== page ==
Reading the budget for fine print and asterisk marks
DS Saksena | February 19, 2018
Budget 2018, forecast to be a “please all” budget, has come out as a “disappoint all” budget. The public is looking askance at a budget that gives with one hand but takes away with both, the Sensex has gone into a tailspin and the pink papers are issuing dire warnings.
The government, on its part, is finding it hard to explain the contradictions in the budget. A scheme, quickly christened as Modicare (on lines of Obamacare), to provide health insurance benefits of up to Rs 5 lakh to 10 crore families has been announced with a budget allocation of a paltry Rs 2,000 crore. The finance minister has announced that agricultural produce would be priced 50 percent above the cost of cultivation, which has not been defined. Despite devoting most of his budget speech to rural issues and new schemes related thereto, the FM increased the allocation on central schemes from Rs 9.45 lakh crore to only Rs 10.15 lakh crore (increase of 7.45%) while aggregate budget expenditure has increased from Rs 21.47 lakh crore to Rs 24.42 lakh crore, that is, an increase of 13.74 percent, which would indicate that other sectors have benefited more than the rural sector. The budget document does not show the grand schemes announced in the current budget as stand-alone schemes – it appears that these schemes would probably be included in the existing broad-based schemes on health and agriculture.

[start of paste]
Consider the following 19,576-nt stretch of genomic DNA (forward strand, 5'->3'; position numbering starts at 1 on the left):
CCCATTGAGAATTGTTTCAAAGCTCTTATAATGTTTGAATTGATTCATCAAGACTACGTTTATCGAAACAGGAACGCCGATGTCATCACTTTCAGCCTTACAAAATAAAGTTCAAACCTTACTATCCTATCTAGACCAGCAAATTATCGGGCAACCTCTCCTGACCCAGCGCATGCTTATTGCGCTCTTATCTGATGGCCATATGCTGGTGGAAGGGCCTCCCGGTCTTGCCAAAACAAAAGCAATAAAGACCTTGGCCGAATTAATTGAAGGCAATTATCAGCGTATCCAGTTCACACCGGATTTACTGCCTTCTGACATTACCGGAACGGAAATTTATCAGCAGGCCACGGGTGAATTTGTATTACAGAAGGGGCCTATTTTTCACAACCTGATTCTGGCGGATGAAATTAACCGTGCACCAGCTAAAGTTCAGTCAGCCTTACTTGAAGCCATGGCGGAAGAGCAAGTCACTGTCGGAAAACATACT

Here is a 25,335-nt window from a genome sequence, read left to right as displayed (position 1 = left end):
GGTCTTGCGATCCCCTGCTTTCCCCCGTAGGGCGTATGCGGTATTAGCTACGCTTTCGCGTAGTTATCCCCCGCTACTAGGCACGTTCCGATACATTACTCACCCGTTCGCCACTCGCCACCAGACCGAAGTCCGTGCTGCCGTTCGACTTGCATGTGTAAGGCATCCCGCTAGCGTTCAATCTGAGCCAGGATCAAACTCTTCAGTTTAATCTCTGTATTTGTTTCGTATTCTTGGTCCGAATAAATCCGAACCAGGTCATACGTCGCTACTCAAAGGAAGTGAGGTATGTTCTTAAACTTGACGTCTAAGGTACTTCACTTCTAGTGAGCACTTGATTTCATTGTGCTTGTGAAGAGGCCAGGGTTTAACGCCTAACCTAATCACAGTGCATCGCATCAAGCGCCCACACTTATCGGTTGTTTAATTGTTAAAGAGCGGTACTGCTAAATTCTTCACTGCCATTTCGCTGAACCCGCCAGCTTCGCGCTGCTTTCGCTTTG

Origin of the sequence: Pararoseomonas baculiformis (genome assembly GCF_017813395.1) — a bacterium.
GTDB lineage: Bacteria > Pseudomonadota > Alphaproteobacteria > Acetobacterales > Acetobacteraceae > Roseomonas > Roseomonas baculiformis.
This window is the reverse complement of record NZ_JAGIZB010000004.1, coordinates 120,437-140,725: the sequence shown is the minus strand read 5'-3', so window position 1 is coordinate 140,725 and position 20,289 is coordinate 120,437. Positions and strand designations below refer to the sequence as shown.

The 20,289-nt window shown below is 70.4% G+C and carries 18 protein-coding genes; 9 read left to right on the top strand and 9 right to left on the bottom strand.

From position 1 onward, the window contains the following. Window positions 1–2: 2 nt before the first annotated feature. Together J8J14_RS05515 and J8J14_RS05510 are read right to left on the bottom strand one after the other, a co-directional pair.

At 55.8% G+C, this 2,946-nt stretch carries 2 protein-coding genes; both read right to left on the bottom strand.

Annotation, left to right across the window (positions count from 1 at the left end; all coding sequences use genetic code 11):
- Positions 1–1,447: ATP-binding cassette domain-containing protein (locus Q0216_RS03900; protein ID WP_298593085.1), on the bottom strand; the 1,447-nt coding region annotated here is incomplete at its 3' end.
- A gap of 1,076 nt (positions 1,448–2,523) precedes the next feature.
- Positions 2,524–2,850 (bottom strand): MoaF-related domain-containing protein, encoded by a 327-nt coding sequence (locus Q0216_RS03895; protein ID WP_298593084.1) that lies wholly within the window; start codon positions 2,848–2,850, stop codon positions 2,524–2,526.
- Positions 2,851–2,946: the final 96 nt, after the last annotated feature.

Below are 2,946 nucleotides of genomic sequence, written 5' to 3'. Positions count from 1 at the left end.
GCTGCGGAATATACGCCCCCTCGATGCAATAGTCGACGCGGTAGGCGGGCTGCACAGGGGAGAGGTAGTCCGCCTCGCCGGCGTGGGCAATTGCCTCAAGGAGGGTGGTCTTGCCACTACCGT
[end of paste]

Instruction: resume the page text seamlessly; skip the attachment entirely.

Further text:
The imposition of 10 percent tax on share sales has disrupted the share market. One of the tangible benefits of demonetisation was a huge inflow of money in shares via mutual funds, which is bound to diminish should the trend of falling share prices continue. Indeed, it would have been better, if the benefit of indexation was given on share sales. People would then have preferred to hold shares as long-term investments – an agreeable proposition for all concerned. Similarly, a higher cap on 80C savings would have partially solved the government’s perennial fund flow problem. I strongly feel that to offset the effects of inflation and to keep real disposable income at earlier levels, income-tax slabs should have been revised upwards. On the other hand, the government has proposed an increase in tax surcharge from 3 percent to 4 percent, which will be a pinprick for everyone.